I had also painted it by the time I last shared it, but my phone ate that picture, and then I forgot that it had and I didn't take another one. Oops. This was the area where the sink base was destined to reside:
You should note (1) hideous '70s cabinets; (2) weird textured-top white formica (I should've taken a closeup); (3) sink at an angle; (4) stove to the right of the sink area; (5) faintly-visible tileboard (painted white) above the countertop. I decided that I didn't want a sink on an angle. Instead, I wanted the sink basin right next to where the stove is (well, ideally I wanted to move the stove to the right and put a cabinet between, but it looks like that's not happening). And I wanted a drainboard in that corner spot, since I thought it would make that into a useful space. And the cabinets and the countertop were awful and had to go. The dishwasher stays.
For reference, this area is immediately under the site of my first big project, known to the world as Cabinet #1:
(In both of these pictures, you may note that I have taken all the cleaning products out from under the sink and put them in the bucket, and sprinkled the countertop liberally with tools. That pry-bar will figure largely in the cabinets' next few hours.)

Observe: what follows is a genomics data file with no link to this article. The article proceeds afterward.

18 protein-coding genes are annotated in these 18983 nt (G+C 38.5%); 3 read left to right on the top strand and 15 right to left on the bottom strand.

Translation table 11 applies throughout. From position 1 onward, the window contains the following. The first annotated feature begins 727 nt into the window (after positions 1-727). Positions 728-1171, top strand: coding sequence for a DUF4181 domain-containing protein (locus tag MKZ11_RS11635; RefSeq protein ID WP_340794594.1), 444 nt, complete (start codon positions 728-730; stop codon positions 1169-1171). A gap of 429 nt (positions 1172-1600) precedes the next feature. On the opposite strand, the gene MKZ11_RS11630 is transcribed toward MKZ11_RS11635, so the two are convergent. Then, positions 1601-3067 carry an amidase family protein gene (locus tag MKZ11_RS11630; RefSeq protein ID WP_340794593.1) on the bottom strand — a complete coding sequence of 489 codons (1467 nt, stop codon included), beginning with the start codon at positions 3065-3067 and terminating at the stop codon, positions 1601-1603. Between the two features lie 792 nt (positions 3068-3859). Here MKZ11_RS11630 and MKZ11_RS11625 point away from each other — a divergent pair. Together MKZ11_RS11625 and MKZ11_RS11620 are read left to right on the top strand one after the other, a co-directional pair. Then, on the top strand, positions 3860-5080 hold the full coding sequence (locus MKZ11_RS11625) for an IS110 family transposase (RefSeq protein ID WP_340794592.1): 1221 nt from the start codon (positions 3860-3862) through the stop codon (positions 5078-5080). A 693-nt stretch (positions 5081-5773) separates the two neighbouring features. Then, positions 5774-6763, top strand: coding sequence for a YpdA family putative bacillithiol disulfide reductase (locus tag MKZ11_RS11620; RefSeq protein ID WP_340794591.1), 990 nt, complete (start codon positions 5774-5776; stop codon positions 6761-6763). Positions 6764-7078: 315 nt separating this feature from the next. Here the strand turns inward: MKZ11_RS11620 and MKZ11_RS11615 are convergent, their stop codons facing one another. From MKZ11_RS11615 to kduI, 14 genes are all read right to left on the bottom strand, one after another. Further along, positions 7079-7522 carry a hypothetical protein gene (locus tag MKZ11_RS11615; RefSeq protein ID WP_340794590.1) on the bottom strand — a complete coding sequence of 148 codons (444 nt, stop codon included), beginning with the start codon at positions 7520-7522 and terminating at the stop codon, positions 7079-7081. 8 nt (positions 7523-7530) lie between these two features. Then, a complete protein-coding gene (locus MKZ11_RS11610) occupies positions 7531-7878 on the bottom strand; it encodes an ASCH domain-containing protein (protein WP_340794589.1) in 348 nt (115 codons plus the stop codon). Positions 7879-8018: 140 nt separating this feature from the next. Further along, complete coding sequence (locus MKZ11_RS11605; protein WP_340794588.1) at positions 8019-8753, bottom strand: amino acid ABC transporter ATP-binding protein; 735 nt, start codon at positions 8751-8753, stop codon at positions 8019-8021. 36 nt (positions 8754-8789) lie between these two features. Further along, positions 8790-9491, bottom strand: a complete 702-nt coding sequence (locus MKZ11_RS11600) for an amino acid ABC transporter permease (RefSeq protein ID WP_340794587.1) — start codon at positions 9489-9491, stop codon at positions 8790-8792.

So then I put the sink base in, and I cut Carrara marble tiles (that I got at the ReStore for $.50 apiece!) to fit - I used broken ones on the edge where they would be hidden. And then I caulked them (I don't like the caulk color, though it was the closest the store had, so I'm going to tint it closer to the tiles' color). And I also put beadboard (the white stuff) behind where the sink would go before I put the sink base in, so I could get a nice tight seal behind the sink. Also in this picture, I have already removed all the lower cabinets on the wall to the left. And ripped off all the tile board. And put in the new cabinets. And leveled and attached them. And measured and cut the butcher block countertop and attached it...I may have failed to document some steps here. But I may cover the rest of the lower cabinets later. For now, we are talking about the sink.
Anyway, you may notice some interestingly-painted wall-board underneath the white beadboard that I added. Here is a better picture of that board: